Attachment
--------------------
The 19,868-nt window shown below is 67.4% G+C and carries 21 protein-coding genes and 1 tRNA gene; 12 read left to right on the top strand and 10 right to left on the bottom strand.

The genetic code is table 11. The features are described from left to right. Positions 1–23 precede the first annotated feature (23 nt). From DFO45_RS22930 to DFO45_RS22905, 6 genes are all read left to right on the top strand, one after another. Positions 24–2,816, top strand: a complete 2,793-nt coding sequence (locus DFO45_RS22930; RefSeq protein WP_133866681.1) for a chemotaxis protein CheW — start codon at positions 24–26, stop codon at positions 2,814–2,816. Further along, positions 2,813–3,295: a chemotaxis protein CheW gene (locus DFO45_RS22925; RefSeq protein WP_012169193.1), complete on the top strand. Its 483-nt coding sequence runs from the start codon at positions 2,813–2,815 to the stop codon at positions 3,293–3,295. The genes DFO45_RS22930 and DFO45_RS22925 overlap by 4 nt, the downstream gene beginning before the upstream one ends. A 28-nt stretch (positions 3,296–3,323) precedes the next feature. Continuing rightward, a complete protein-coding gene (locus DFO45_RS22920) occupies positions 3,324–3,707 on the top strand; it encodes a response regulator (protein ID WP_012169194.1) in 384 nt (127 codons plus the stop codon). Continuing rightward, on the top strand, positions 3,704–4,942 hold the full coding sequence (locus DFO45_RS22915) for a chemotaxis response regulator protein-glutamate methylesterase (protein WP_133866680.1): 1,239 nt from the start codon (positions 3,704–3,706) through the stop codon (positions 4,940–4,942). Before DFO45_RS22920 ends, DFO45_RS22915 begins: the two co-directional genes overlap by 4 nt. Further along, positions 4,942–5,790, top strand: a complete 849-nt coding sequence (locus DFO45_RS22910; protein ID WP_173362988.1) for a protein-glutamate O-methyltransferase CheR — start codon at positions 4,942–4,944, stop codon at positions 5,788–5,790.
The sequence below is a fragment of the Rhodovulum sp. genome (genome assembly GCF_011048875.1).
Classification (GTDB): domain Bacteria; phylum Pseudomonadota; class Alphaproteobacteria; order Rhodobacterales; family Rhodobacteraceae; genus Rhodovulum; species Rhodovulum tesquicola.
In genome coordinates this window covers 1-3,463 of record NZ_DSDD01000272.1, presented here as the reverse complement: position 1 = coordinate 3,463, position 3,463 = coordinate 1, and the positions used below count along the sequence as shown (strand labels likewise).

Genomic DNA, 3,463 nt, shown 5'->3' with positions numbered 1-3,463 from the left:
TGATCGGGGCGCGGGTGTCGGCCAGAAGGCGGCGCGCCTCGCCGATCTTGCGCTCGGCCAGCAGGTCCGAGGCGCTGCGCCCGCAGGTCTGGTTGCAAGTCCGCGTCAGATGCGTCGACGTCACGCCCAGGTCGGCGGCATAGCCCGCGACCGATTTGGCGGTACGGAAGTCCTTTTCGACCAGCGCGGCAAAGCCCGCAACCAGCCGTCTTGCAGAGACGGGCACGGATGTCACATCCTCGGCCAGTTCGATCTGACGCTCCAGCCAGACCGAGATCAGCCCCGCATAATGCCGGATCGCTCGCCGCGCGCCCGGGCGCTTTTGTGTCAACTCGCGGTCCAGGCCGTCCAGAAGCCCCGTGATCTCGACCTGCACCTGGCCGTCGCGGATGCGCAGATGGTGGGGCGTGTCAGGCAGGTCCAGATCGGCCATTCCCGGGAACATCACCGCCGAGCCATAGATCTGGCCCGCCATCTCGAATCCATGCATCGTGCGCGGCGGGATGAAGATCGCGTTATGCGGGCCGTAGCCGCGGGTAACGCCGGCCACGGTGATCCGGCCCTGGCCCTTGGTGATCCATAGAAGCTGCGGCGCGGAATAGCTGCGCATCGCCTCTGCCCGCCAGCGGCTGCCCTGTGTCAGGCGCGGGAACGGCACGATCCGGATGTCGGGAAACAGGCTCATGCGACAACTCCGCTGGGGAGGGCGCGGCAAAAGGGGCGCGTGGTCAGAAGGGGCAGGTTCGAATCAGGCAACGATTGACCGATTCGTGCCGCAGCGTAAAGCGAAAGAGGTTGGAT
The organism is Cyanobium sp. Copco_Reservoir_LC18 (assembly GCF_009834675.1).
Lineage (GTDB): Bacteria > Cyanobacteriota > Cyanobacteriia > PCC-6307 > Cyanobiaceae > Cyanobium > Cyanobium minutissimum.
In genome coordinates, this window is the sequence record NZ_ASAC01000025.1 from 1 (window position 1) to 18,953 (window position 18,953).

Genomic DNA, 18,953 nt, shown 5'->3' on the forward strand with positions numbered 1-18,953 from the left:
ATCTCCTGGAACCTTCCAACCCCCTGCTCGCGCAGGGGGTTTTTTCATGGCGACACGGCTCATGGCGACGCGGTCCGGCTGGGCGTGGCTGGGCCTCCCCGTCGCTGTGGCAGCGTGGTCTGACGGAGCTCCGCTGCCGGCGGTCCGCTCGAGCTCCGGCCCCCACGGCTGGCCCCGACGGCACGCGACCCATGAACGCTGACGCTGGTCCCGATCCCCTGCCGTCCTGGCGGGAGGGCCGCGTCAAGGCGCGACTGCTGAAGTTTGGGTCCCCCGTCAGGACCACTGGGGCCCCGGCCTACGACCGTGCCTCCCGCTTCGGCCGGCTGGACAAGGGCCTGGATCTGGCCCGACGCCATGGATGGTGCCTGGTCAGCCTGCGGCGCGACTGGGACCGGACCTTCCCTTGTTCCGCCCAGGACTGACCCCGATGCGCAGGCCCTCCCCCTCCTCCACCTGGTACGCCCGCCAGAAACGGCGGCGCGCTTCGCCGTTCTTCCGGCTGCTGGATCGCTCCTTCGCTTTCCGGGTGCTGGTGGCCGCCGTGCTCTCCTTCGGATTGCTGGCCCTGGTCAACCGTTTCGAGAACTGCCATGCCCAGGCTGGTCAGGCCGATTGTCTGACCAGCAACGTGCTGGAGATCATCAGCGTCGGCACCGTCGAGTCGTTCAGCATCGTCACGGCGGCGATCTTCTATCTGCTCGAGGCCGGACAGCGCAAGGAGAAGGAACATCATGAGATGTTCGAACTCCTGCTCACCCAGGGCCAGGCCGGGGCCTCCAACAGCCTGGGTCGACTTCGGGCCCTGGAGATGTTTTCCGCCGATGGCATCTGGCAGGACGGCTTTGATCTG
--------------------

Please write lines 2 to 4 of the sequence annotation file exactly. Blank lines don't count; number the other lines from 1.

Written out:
The genetic code is table 11. The features are described from left to right. Positions 1–23 precede the first annotated feature (23 nt). From DFO45_RS22930 to DFO45_RS22905, 6 genes are all read left to right on the top strand, one after another. Positions 24–2,816, top strand: a complete 2,793-nt coding sequence (locus DFO45_RS22930; RefSeq protein WP_133866681.1) for a chemotaxis protein CheW — start codon at positions 24–26, stop codon at positions 2,814–2,816. Further along, positions 2,813–3,295: a chemotaxis protein CheW gene (locus DFO45_RS22925; RefSeq protein WP_012169193.1), complete on the top strand. Its 483-nt coding sequence runs from the start codon at positions 2,813–2,815 to the stop codon at positions 3,293–3,295. The genes DFO45_RS22930 and DFO45_RS22925 overlap by 4 nt, the downstream gene beginning before the upstream one ends. A 28-nt stretch (positions 3,296–3,323) precedes the next feature. Continuing rightward, a complete protein-coding gene (locus DFO45_RS22920) occupies positions 3,324–3,707 on the top strand; it encodes a response regulator (protein ID WP_012169194.1) in 384 nt (127 codons plus the stop codon). Continuing rightward, on the top strand, positions 3,704–4,942 hold the full coding sequence (locus DFO45_RS22915) for a chemotaxis response regulator protein-glutamate methylesterase (protein WP_133866680.1): 1,239 nt from the start codon (positions 3,704–3,706) through the stop codon (positions 4,940–4,942). Before DFO45_RS22920 ends, DFO45_RS22915 begins: the two co-directional genes overlap by 4 nt. Further along, positions 4,942–5,790, top strand: a complete 849-nt coding sequence (locus DFO45_RS22910; protein ID WP_173362988.1) for a protein-glutamate O-methyltransferase CheR — start codon at positions 4,942–4,944, stop codon at positions 5,788–5,790.
The sequence below is a fragment of the Rhodovulum sp. genome (genome assembly GCF_011048875.1).
Classification (GTDB): domain Bacteria; phylum Pseudomonadota; class Alphaproteobacteria; order Rhodobacterales; family Rhodobacteraceae; genus Rhodovulum; species Rhodovulum tesquicola.